Estate planning is an important tool that allows you to decide what happens to your money and assets rather than the government. By creating an estate plan, you can outline who receives what, when they get it, and under what circumstances and conditions.
Control of your estate may be the most important reason to plan your estate, but other reasons include reducing or eliminating estate taxes and avoiding the costly and time-consuming process of probate, which can take up to 1-2 years to distribute a person’s assets. In California, the probate process is especially complicated and can involve multiple petitions, appraisals, motions, court appearances, inventories and more.
While a will serves as a “recipe,” or directive of one’s wishes for how their property should be distributed and to whom, it does not act as an official transfer of title. Some people still believe that they can avoid probate with wills, but this is not true. Only a living trust in which title to all assets has been placed can ensure, with certainty, that probate will be avoided. In a living trust, titles to assets are transferred to beneficiaries before the decedent dies – this is one of many differences found between living trusts and wills. For anyone with valuable assets, living trusts can offer several advantages over wills.
Cost & Time
While the initial costs and time requirements necessary in writing a will are low, the expense, time and effort greatly increases once a will goes into effect, or after a decedent dies.
Alternatively, while the initial set up and maintenance of a living trust can be time-consuming and costly, it can save your loved ones from a great deal of stress, time and money after your death, provided that the beneficiaries have been named and transfer of title completed.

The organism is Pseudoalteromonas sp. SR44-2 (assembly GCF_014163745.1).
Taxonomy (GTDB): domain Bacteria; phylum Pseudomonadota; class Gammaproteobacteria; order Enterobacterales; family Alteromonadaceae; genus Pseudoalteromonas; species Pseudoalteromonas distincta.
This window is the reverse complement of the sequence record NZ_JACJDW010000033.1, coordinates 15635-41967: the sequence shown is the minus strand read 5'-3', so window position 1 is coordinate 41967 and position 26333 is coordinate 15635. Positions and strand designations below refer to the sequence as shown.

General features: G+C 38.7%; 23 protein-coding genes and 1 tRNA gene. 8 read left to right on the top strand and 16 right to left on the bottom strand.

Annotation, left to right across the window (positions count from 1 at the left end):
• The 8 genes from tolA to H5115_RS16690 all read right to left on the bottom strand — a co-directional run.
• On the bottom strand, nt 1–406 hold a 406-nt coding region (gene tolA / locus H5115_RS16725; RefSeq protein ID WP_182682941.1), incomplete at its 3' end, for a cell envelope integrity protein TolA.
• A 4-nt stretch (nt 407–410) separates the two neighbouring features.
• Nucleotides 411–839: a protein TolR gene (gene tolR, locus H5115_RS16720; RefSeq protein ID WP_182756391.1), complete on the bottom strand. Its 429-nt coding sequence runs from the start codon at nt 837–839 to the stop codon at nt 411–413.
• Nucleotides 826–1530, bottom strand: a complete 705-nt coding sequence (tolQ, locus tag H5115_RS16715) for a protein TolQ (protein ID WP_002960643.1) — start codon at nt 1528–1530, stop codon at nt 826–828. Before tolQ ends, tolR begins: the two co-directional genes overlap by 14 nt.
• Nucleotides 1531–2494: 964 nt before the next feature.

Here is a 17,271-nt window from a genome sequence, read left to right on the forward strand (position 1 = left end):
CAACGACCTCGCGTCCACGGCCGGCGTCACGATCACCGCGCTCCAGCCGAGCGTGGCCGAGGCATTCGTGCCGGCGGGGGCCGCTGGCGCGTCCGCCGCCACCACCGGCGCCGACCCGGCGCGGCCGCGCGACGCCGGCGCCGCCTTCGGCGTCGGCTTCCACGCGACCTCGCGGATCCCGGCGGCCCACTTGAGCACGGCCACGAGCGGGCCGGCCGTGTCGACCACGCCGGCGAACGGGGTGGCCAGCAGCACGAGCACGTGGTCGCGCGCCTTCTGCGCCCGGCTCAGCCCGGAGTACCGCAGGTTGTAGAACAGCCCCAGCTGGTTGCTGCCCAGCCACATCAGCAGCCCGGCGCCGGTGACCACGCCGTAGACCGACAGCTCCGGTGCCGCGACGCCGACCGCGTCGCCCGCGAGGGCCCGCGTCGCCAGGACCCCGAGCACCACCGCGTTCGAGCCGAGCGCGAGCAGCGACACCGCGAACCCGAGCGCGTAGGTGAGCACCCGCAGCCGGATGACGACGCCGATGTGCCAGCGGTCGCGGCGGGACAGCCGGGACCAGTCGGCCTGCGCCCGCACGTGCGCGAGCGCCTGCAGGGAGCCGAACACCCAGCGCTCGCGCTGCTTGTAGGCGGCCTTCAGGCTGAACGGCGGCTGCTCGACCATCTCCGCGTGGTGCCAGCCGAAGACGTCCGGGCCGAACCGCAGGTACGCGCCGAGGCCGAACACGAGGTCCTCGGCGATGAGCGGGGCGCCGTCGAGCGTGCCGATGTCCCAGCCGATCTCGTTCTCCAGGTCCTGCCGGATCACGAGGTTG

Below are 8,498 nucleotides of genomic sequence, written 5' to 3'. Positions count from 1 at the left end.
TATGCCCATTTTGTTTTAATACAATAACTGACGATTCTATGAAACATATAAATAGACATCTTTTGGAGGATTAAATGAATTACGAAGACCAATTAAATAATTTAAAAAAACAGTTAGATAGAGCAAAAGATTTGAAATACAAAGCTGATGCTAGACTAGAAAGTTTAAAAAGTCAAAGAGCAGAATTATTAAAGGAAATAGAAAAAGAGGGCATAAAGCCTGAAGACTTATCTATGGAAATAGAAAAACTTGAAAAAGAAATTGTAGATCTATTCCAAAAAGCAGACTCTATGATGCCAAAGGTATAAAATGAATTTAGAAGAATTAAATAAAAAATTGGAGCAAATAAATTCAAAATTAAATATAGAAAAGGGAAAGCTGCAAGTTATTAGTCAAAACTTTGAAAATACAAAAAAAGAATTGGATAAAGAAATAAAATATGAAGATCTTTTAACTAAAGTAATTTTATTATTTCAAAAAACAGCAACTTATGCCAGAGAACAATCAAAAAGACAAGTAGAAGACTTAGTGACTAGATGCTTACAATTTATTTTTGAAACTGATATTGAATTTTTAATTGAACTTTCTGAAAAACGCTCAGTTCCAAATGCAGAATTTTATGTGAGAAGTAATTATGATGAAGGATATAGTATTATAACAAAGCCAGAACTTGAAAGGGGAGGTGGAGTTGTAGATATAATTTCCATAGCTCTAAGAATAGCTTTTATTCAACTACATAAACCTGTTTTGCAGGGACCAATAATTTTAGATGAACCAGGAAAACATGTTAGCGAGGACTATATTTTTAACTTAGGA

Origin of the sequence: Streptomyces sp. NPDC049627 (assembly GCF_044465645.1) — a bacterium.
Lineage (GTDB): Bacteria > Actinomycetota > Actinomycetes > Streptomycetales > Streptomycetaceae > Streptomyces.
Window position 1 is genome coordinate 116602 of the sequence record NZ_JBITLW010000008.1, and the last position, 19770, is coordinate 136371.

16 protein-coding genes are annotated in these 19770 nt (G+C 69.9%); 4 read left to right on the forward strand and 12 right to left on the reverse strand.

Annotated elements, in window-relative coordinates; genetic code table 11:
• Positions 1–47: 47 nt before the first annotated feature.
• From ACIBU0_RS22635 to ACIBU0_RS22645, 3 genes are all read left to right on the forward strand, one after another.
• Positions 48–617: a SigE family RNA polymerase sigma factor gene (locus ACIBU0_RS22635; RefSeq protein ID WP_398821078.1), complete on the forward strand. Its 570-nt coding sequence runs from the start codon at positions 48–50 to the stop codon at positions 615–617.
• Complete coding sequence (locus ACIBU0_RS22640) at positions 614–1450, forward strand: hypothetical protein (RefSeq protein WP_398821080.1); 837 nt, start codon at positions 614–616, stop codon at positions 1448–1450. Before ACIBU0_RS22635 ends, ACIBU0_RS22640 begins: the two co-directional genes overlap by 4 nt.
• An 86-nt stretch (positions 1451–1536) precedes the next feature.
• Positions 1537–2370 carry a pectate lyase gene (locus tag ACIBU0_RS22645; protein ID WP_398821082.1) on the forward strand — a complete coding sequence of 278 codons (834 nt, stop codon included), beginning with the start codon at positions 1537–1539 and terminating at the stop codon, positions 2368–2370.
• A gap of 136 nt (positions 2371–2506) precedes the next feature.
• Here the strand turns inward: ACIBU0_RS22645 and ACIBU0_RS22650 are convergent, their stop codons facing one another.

Wills save the difficult aspect of estate planning until after an individual dies, while living trusts take care of the logistics of directing and transferring titles of property before the death occurs, allowing the grantor rather than an executor or conservator to actually oversee this process as it takes place.
Even if a will meets all requirements and is properly executed, all proceedings and documents still become public record. If a living trust is set up properly and all title transfers are completed before the death of the grantor, the transfer of assets at the time of death will remain private.
The main purpose of documenting one’s final wishes is to ensure that those wishes are followed accurately. Wills and trusts are used as tools to communicate a person’s final wishes regarding property and assets, but they do not produce the same effects in regards to control over one’s estate both in the present and future after your death.
A living trust allows grantors to determine where and how their assets are distributed including how those assets may be used. For example, living trusts can be set up for minor children or children with special needs, which cannot be done with a will.
Living trusts can also include arrangements for the grantor in the event that he or she becomes incapacitated (mentally or physically) before death. Wills do not offer this option. Instead, if a person (with a will) becomes incapacitated, the court will appoint a conservator to oversee the assets of the will, which can prove to be an expensive and stressful process.
Creating an estate plan that outlines one’s final wishes is very important. Not only does a will, or preferably a living trust provide the decedent control over the distribution of their assets, but it also minimizes any negative impact that death and/or distribution of property could have on family relationships.